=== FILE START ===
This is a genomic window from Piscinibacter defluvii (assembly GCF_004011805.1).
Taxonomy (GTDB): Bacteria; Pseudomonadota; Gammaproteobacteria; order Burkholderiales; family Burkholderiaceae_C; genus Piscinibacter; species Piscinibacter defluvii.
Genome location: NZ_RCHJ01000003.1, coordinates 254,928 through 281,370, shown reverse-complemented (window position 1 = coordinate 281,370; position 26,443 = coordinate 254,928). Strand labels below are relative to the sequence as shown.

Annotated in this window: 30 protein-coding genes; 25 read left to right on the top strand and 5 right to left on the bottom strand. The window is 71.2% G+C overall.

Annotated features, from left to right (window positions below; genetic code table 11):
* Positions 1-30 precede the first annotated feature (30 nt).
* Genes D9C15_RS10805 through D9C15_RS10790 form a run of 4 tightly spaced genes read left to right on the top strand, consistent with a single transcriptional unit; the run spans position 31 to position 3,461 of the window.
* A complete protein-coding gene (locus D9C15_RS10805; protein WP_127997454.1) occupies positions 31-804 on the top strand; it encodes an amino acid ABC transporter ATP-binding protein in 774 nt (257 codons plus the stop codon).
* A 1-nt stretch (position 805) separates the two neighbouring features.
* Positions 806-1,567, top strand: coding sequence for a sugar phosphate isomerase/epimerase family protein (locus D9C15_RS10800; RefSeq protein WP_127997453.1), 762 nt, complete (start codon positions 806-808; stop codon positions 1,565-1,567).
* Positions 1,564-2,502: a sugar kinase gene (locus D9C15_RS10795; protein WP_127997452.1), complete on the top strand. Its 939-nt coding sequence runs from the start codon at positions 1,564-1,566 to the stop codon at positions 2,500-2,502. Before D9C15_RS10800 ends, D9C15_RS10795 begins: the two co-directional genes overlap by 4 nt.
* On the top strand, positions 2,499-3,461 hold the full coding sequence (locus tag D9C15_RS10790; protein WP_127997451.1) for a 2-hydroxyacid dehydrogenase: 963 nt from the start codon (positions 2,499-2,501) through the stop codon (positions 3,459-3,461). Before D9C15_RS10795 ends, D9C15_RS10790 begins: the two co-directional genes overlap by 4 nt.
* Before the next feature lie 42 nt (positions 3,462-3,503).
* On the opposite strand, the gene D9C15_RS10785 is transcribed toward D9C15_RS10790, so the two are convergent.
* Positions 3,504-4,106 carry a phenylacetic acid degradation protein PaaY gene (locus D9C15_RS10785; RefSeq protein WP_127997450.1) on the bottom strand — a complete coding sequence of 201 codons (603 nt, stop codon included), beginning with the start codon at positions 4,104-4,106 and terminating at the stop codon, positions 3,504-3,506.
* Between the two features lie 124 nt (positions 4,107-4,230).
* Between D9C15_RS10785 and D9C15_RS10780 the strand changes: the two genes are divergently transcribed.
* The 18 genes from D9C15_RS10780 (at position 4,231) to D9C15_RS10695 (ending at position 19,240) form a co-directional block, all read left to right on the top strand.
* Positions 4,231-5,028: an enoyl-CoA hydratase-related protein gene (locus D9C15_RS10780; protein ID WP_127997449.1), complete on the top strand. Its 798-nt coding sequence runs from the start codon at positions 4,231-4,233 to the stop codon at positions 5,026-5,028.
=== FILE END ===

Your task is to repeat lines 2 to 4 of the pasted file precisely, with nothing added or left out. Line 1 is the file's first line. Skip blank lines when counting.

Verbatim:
Taxonomy (GTDB): Bacteria; Pseudomonadota; Gammaproteobacteria; order Burkholderiales; family Burkholderiaceae_C; genus Piscinibacter; species Piscinibacter defluvii.
Genome location: NZ_RCHJ01000003.1, coordinates 254,928 through 281,370, shown reverse-complemented (window position 1 = coordinate 281,370; position 26,443 = coordinate 254,928). Strand labels below are relative to the sequence as shown.

Annotated in this window: 30 protein-coding genes; 25 read left to right on the top strand and 5 right to left on the bottom strand. The window is 71.2% G+C overall.